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Pace-Layered Application Strategy

Historically, many companies have had a single strategy for selecting, deploying and managing applications. They have had a defined structure for classifying applications by value or functionality, but failed to recognize that applications are fundamentally different based on how and when they are engaged by individuals and the organization as a whole and the pace at which these tools need to be changed and updated.   Many organizations are finding themselves with an enterprise application strategy that fails to satisfy the needs of the business community, which has often led to underutilized applications throughout their portfolio. Gartner’s Pace Layered Application Strategy is a methodology for categorizing applications based on how they are used and how fast they change.   This strategy helps IT organizations rationalize the use of DevOps practices that ensure a faster response and a better ROI, without sacrificing integration, integrity or governance requirements.   The

Big Bang - DevOps

I learned about ‘The Diffusion of Innovation Theory’ in a DevOps Foundation training course.  I wanted to get my DevOps certification but more than that to learn about what makes a DevOps initiative successful.   When I mentioned the Diffusion of Innovation Theory to a coworker he said “It sounds like Sheldon talking to Raj on “The Big Bang Theory” TV series.  Although the name sounds Big Bangish the usage of this theory could be the real difference for success in any transformational change including DevOps. To start let’s begin with the definition of DevOps. DevOps is a professional and cultural movement that that stresses communication, collaboration, integration and automation in order to improve the flow of work between software developers and IT operations professionals. Improved workflows will result in an improved ability to design, develop, deploy and operate software and services faster. That’s where this “Big Bang” or Diffusion of Innovation Theory comes in.   De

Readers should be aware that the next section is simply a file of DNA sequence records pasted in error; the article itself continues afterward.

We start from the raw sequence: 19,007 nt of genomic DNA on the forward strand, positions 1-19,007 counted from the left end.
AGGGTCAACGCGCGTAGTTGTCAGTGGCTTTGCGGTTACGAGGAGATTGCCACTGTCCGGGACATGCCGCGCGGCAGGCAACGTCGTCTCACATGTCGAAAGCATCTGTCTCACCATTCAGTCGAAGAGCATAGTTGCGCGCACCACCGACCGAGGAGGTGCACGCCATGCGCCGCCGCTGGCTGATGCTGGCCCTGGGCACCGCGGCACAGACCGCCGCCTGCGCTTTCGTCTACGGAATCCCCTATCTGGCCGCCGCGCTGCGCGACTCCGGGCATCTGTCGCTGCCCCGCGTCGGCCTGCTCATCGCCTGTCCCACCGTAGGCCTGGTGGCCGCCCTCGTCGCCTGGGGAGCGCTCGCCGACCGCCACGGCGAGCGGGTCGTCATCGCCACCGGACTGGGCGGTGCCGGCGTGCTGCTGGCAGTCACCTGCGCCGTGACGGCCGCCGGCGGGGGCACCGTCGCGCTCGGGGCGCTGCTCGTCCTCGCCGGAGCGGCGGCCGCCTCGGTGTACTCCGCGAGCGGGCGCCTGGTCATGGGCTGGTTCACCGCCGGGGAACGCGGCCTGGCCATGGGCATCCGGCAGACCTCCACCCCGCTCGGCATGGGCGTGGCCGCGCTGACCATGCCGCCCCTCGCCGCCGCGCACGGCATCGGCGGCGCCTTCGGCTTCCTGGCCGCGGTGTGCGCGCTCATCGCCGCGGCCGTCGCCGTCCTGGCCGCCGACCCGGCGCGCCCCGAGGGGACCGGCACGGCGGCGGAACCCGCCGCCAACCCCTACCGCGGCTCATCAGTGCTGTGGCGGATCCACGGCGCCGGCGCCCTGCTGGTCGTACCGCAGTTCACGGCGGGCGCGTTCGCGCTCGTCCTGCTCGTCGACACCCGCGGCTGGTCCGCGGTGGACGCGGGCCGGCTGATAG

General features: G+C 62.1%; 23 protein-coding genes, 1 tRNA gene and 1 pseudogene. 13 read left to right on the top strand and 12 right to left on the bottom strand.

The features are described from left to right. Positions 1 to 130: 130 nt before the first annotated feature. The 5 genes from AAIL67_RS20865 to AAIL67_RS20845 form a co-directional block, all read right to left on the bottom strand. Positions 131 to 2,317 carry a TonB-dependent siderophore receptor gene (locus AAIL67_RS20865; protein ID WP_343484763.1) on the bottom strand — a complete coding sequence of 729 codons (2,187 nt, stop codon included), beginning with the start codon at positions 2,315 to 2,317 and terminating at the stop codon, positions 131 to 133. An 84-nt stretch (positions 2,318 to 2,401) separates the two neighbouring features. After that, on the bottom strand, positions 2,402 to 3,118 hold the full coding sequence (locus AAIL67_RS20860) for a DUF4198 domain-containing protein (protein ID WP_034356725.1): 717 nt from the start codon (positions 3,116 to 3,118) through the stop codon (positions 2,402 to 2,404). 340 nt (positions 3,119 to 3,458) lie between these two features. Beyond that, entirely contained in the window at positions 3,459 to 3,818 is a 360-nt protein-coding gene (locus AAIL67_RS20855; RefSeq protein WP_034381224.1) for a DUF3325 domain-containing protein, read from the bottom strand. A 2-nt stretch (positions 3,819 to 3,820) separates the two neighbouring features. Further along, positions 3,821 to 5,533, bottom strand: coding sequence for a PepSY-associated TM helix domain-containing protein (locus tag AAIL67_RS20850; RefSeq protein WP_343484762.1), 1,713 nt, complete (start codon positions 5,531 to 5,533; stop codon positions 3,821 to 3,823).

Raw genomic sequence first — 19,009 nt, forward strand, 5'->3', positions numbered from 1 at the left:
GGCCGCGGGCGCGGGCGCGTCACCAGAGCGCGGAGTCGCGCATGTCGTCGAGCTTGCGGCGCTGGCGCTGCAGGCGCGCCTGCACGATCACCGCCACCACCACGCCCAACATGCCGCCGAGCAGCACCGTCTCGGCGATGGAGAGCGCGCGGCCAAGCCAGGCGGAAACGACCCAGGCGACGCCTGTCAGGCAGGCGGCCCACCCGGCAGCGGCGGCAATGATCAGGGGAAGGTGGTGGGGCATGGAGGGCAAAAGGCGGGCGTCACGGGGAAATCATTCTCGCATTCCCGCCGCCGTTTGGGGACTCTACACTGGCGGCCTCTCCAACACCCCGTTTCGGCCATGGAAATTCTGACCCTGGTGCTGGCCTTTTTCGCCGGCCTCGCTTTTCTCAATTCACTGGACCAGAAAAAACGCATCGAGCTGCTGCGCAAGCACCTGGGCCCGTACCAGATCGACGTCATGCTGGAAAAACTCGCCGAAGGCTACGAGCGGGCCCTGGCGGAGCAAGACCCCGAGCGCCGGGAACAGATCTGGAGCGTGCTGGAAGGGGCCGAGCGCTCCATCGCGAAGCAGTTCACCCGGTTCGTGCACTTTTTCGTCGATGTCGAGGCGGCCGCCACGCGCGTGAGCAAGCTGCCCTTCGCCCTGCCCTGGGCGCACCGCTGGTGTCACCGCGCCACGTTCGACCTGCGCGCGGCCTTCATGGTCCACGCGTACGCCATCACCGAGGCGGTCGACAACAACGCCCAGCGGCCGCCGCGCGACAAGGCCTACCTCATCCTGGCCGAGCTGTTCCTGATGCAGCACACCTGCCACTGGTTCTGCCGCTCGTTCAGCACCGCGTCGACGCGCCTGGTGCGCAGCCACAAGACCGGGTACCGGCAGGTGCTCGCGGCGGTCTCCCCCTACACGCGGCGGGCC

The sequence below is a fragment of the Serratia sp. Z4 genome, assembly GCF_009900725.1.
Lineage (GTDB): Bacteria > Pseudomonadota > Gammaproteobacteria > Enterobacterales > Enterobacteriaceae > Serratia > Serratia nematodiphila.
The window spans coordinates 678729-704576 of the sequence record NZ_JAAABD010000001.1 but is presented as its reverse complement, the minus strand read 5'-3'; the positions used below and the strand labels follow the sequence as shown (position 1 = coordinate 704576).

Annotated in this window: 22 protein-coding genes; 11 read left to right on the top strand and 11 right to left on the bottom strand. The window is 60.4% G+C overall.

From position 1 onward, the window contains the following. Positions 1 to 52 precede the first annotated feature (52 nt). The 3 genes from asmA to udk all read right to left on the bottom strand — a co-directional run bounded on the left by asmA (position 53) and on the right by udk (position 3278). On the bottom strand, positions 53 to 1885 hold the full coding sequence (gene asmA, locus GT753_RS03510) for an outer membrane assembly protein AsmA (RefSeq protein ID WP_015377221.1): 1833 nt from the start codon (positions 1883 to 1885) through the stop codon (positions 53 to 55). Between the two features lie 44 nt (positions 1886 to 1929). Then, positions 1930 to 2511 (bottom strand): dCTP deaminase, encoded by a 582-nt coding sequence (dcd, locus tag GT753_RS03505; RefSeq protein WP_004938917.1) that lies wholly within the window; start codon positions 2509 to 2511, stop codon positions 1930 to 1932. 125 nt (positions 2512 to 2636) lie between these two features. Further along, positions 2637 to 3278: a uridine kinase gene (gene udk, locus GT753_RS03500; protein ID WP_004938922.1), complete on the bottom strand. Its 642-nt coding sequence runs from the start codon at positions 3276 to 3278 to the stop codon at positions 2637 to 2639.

Security in a DevOps Environment

Integrating Development and Operation teams as well as other functions that have previously been silo’d is key to any development project for all service providers today.   We hear a lot about this in DevOps training and certification classes.   What about security?  You may have heard the term DevSecOps.  This idea and term was coined to ensure that architects and developers include into our requirements and code those things necessary for security. Design architects will also want to ensure that security is integrated throughout the value stream of development, deployment and operations and it is done in such a way so that the complexity is as transparent as possible to the functional teams involved.   How can we do this without impeding our flow of work?    How can we still be able to meet compliance for legislative, legal or regulatory requirements relating to security? This is where Automation comes in.  Collaboration and measurement are key values but automation is also

BRM Convergence

I remember reading a quote “Every business today is a technology company” or something close to that. As we move from business-IT alignment to business-IT integration and now convergence, it is becoming more and more critical to understand and manage both the business and IT capabilities so that integration of the business strategy, IT strategy and the IT portfolio are seamless.  In today’s business climate it is imperative that the IT organization not only understand what the business strategy is, but be able to initiate and deliver services that not only support it, but help to shape it.  The Business Relationship role, process and capability is integral in making that happen. One of the tools that can be engaged to help facilitate this convergence is the “Business Capability Roadmap.   It is made up of three key components: Roadmap Business Capabilities: Identifies how business capabilities need to change to achieve defined strategies. Roadmap Enabling Capabilities: